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New York Knicks: Time To Call Chasson Randle Up From NBA D-League?
Brooklyn Nets

New York Knicks: Time To Call Chasson Randle Up From NBA D-League?

Updated Mar. 4, 2020 3:54 p.m. ET

The New York Knicks are facing adversity at the point guard position. Is it time for the Knicks to call Chasson Randle up from the NBA D-League?

Oct 8, 2016; New York, NY, USA; New York Knicks guard Chasson Randle (4) drives to the net between Brooklyn Nets forward Chris McCullough (1) and Brooklyn Nets forward Justin Hamilton (41) during the first half at Madison Square Garden. Mandatory Credit: Adam Hunger-USA TODAY Sports

The New York Knicks have gotten off to a hotter start than most expected them to. With 10 new players and a new head coach, the Knicks were in line for a disastrous start to the 2016-17 NBA regular season.

Unfortunately, the loss of starting point guard Derrick Rose has beckoned a critical question: is it time for Chasson Randle to be called up to the main roster?


Rose has been a pleasant surprise for the Knicks during the 2016-17 NBA regular season. Through 25 games, he’s made 23 appearances and has recorded averages of 16.4 points, 4.4 assists, 4.0 rebounds, and 0.7 steals per game.

He’s done so on 45.6 percent shooting from the field and a remarkably efficient mark of 83.8 percent from the charity stripe.

Unfortunately, Rose has already missed two games and could miss even more time with what’s becoming a recurring back injury.

Rose left the Knicks’ December 6 game against the Miami Heat with back spasms. He proceeded to miss games against the Cleveland Cavaliers and Sacramento Kings on December 7 and December 9.

Rose rebounded with an explosive 25 points on 12-of-16 shooting from the field against the Los Angeles Lakers on Sunday, December 11.

Unfortunately, Rose’s back spasms returned on Tuesday, December 13—just one week after his back first became an issue.

It stands to reason that Rose could push through this issue and play a high number of games during the 2016-17 NBA regular season. The fact that injuries are already becoming an issue, however, is a sign that depth is vital and necessary.

The obvious question is: can the Knicks find the necessary depth with a player who’s currently on the roster?

Brandon Jennings is the sixth man and backup point guard, and he’s more than capable of filling in as a starter. The issue with Jennings becoming the starter in Rose’s place, however, is that there isn’t a third point guard on the roster.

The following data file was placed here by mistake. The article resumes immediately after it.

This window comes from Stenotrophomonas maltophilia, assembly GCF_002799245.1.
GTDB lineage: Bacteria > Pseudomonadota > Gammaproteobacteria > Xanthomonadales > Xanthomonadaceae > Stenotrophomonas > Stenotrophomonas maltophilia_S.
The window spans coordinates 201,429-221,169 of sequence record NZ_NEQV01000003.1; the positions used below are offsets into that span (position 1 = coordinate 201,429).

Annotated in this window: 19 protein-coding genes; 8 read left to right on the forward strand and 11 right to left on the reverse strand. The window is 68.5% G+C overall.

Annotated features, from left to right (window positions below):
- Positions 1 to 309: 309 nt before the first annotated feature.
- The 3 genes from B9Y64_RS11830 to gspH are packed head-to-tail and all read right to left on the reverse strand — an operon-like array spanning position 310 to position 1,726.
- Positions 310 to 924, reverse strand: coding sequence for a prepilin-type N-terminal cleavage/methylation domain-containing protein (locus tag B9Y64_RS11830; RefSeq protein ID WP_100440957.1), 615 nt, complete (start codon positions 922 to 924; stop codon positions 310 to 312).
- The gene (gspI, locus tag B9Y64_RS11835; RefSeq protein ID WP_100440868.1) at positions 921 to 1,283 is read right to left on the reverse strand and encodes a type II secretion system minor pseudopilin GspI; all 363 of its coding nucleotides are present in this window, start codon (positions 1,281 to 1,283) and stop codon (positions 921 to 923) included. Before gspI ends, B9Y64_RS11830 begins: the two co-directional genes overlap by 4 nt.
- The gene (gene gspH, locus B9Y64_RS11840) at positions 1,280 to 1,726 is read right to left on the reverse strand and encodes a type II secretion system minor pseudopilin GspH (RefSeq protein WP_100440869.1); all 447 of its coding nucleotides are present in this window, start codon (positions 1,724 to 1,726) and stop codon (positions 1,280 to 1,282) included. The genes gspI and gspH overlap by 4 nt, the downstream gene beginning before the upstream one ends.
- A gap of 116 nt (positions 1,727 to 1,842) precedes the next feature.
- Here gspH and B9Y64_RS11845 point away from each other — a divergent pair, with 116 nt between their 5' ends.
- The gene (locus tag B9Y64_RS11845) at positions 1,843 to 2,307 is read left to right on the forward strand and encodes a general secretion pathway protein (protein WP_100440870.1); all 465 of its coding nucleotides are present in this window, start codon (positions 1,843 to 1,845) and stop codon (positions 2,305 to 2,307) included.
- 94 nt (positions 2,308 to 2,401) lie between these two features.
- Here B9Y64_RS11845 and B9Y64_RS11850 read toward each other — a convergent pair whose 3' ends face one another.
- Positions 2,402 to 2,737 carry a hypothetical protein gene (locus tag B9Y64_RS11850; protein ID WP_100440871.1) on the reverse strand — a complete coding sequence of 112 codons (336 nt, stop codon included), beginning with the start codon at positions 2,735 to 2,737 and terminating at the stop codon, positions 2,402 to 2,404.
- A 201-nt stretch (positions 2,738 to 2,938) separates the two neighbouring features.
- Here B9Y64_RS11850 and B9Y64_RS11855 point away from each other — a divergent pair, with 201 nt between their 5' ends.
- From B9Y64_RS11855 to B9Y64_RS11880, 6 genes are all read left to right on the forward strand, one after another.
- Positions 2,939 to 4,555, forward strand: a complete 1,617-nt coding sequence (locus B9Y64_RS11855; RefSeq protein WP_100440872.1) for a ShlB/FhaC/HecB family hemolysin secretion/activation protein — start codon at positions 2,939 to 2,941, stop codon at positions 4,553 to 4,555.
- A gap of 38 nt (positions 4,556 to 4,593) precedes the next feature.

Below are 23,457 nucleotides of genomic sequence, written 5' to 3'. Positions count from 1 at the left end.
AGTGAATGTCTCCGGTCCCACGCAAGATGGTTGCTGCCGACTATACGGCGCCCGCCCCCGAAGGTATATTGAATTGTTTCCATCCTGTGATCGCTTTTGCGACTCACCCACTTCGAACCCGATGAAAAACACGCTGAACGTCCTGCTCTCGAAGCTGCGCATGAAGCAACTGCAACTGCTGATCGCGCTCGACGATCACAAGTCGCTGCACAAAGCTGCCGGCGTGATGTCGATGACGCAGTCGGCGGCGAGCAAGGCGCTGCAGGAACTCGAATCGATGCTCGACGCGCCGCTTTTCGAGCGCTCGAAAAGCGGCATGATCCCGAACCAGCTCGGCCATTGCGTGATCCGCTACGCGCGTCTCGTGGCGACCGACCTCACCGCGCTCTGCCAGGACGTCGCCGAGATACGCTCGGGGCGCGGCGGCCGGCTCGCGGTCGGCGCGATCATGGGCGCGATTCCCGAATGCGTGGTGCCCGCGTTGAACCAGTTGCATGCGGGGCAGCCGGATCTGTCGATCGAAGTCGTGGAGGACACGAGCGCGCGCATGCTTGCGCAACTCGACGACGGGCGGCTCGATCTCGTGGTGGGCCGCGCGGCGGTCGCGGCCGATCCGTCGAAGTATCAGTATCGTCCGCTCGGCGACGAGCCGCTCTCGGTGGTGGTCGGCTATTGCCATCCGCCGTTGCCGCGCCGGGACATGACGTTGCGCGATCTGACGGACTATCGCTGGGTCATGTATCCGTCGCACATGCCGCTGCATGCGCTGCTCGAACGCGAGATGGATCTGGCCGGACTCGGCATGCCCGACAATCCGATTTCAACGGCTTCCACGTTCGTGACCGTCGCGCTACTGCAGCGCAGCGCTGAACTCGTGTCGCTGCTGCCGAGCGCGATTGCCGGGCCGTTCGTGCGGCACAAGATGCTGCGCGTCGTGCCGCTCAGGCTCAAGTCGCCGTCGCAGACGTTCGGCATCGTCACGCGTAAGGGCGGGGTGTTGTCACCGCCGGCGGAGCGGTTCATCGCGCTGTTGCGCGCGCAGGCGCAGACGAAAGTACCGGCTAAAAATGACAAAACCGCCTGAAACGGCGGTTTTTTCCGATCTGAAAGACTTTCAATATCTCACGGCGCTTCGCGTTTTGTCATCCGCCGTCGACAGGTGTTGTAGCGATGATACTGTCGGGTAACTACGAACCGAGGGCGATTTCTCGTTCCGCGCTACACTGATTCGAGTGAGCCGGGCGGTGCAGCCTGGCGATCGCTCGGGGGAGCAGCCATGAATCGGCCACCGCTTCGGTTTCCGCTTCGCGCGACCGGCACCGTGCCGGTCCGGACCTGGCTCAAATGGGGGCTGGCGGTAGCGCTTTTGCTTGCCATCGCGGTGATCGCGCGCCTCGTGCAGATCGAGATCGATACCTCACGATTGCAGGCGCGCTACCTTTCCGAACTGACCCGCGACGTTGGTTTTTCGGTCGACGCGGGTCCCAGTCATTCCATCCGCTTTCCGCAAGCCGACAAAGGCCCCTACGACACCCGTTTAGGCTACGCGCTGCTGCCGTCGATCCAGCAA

That leaves rookie combo guard Ron Baker and veteran shooting guard Sasha Vujacic to handle the duties of being the third point guard on the roster.

Baker has upside, but he’s been struggling to find playing time and produce at a consistent level. Vujacic, meanwhile, is a skilled player who can create for others, but he’s also an underwhelming athlete who’s often limited to less than 20 minutes of efficient basketball.

That opens the door for Westchester Knicks standout Chasson Randle to be called up to the main roster and make his mark off the bench.

Through 10 appearances in Westchester, Randle has recorded averages of 19.3 points, 3.9 rebounds, 3.1 assists, and 1.6 3-point field goals made per game. He’s played big minutes and appears to be healthy after enduring an orbital bone fracture during the 2016 preseason.

That includes Randle’s explosive 28-point performance against the Greensboro Swarm and the 24 points he posted in a one-point win over the Santa Cruz Warriors.

This follows what were explosive, productive, and efficient showings at Summer League and during the preseason. His signature performance was a 14-point and three-steal showing in 21 minutes against the Brooklyn Nets.

Though Baker has the upside and character to make him deserving of a main roster spot, it was Randle who was expected to make the cut before his injury.

Randle is now working to move up from the NBA D-League to the main roster.

Randle has triangle offense experience, defensive tenacity, an efficient outside shot, and a willingness to facilitate. He’s a relatively explosive athlete who can play above the rim and create penetration.

As New York faces the reality that a third point guard has yet to surface, bringing Randle up to the main roster should be considered a realistic option.

The Knicks could follow a different route to success, but Randle is playing well and would fill a glaring void.

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